4

At the low end, it basically boils down to "can you absolutely say that you have no shared data?" Unlike mysql, the database is an absolute boundry in postgresql. You cannot SELECT zip_code FROM common.city_zip WHERE city=... if you go with separate databases (at least not without dblink). If you have any shared data at all, postgresql's "schema" is ...


4

It seems your connections to the DB are slow due to some other reason. How fast is a simple command line connection? (ie, non-php) My prime suspect would be failing (= timing out) dns lookups on the remote or local server; both forward and reverse lookups. From this page: start mysqld with --skip-name-resolve If that doesn't help, I would start analyzing ...


4

The best way I know of to tweak count()'s performance on huge data sets is to count() something that's been indexed (if you're trying to count a partial result, you can create a matching partial index).


4

It is indeed the sum of multiple processors' work. I'd bet dollars to donuts that if you look at the cached plan that you'll see some parallelism in it.


4

There are a few things you can do and check to give you more information on the issue and, in turn, handle it better: You have to find out exactly what is making your server "slow". Is it maxing out the CPU, is it running out of RAM and using swap space, is it IO limited, etc...? Each of these have a different solution so you need to know what the problem ...


4

If you're using Microsoft SQL Server or MySQL (I'm confident others will support this too, but those are the only 2 I know for definite) they both contain a dedicated data type for storing time values. I'd always recommend storing things like dates and times in their dedicated formats (DATE, TIME, DATETIME etc) because then if you need to query the values ...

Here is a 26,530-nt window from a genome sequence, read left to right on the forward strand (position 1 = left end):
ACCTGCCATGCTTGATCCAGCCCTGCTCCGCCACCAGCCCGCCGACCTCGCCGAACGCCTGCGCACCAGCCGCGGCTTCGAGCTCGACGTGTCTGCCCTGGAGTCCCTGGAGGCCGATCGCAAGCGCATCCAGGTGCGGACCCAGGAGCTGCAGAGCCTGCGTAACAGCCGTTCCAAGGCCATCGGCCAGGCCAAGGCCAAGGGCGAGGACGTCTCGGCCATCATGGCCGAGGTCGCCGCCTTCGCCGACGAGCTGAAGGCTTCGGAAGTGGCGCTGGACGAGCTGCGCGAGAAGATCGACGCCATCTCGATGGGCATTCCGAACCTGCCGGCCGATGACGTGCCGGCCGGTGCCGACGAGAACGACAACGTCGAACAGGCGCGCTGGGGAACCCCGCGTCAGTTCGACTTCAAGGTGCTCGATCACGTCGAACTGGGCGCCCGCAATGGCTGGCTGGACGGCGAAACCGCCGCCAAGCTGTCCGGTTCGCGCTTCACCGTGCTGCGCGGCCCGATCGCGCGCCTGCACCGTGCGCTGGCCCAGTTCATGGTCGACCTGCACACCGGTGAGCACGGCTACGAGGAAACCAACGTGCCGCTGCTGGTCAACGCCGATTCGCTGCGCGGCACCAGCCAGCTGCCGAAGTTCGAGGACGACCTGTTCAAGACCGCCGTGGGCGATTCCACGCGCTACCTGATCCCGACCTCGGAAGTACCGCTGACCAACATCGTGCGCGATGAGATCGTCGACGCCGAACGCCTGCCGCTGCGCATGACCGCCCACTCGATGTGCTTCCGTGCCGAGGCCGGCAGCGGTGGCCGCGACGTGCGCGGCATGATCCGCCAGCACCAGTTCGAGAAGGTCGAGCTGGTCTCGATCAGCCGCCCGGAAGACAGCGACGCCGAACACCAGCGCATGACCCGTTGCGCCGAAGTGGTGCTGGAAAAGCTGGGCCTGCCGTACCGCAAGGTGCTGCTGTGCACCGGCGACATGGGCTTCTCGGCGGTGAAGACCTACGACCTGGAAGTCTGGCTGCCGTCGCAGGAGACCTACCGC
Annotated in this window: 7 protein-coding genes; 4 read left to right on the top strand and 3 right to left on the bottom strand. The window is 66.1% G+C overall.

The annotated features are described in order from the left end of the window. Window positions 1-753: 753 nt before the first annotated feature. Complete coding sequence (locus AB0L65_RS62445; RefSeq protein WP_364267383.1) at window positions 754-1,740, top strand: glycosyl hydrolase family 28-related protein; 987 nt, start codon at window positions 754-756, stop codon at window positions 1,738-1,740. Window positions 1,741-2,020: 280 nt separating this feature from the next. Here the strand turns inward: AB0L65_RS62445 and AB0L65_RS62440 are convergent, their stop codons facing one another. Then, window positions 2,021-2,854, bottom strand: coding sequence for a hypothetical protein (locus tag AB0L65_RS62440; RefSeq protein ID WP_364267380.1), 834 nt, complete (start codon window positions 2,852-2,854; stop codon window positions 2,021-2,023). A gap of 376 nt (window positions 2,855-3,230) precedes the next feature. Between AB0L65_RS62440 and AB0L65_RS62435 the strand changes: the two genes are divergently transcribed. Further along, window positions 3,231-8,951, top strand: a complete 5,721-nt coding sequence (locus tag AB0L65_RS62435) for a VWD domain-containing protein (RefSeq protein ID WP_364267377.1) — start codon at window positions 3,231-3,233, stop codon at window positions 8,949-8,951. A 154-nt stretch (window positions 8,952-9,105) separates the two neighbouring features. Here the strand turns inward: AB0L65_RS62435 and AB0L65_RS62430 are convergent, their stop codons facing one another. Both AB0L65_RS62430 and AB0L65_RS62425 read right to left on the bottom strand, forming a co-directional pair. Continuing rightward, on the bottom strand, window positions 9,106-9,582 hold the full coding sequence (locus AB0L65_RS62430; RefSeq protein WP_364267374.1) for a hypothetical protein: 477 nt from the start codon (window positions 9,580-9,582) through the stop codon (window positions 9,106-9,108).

3

If your index is unique, then tell SQL it's unique. The optimiser can use the additional info, there's no downside to making it such. That said, do you really need a second index? Is the different order of the keys for some other queries to use? If not, why not just add the additional include columns to the first index, it'll likely be cheaper in the long ...


3

It is a dump of the table. Are you running backups too often or something like that?


3

Running it with the same configuration does not provide you with a performance gain. It is the same engine and the same optimizer and so on. But you can configure the Enterprise version to act in parallel mode. So you can partition your table and indexes and your multi-CPU server can (theoretically) improve the performance (by factors). This also depends on ...


3

In short: Yes, this can make a lot of sense. It can make a lot of sense to have specific servers for different services. This is more common in the case of having separate hardware for different servers, but can make sense in the case of VPS's too; eg. different file systems provide different benefits to different applications, different mount options can ...